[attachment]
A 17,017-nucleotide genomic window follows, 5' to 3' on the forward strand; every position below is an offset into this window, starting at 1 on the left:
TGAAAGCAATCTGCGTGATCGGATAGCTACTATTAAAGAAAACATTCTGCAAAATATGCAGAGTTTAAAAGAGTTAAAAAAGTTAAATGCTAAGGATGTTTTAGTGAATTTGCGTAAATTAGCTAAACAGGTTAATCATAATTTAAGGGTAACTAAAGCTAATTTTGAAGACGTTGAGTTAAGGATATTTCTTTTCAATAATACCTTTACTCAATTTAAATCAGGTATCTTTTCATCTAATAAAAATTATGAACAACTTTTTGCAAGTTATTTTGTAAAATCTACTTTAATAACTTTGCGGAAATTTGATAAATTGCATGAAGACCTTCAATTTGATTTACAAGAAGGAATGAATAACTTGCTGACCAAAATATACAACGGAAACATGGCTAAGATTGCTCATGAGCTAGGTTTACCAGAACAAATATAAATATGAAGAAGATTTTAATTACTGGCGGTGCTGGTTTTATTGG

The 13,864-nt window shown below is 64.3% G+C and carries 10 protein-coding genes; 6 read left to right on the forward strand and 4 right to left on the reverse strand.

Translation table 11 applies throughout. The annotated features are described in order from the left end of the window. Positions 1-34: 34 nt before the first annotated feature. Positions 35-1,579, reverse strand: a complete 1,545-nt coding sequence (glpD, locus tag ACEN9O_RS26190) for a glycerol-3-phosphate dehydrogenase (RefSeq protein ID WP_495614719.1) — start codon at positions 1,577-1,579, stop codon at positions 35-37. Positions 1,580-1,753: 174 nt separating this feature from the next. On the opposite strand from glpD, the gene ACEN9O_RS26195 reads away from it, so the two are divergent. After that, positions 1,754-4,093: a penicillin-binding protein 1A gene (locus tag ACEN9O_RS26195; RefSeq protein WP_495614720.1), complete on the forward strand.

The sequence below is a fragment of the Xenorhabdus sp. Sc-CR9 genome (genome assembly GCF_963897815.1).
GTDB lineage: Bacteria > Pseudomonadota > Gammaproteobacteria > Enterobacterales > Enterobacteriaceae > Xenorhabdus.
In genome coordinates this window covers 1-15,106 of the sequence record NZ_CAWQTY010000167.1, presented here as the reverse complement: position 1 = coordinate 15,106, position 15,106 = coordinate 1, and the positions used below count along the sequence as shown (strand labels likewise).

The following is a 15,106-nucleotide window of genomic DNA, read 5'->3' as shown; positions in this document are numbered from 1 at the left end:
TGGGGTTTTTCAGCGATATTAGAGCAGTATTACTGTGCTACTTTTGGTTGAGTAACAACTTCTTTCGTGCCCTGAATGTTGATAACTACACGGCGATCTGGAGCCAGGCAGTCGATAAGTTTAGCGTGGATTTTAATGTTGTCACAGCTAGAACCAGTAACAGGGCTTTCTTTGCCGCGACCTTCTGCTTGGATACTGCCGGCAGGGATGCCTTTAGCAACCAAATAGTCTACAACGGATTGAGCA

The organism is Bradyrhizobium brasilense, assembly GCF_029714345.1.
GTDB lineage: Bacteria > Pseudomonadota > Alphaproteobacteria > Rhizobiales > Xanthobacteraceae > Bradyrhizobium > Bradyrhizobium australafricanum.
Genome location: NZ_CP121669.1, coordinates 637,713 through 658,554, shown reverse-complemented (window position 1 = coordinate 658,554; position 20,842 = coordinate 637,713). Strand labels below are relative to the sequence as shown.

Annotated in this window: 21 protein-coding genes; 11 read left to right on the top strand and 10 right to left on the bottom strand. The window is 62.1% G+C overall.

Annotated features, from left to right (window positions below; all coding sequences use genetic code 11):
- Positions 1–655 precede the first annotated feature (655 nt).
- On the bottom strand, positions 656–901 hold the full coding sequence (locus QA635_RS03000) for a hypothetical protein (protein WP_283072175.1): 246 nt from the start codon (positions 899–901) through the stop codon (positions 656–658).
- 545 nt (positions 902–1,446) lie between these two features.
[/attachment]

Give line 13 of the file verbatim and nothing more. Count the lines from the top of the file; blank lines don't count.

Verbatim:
Annotated in this window: 21 protein-coding genes; 11 read left to right on the top strand and 10 right to left on the bottom strand. The window is 62.1% G+C overall.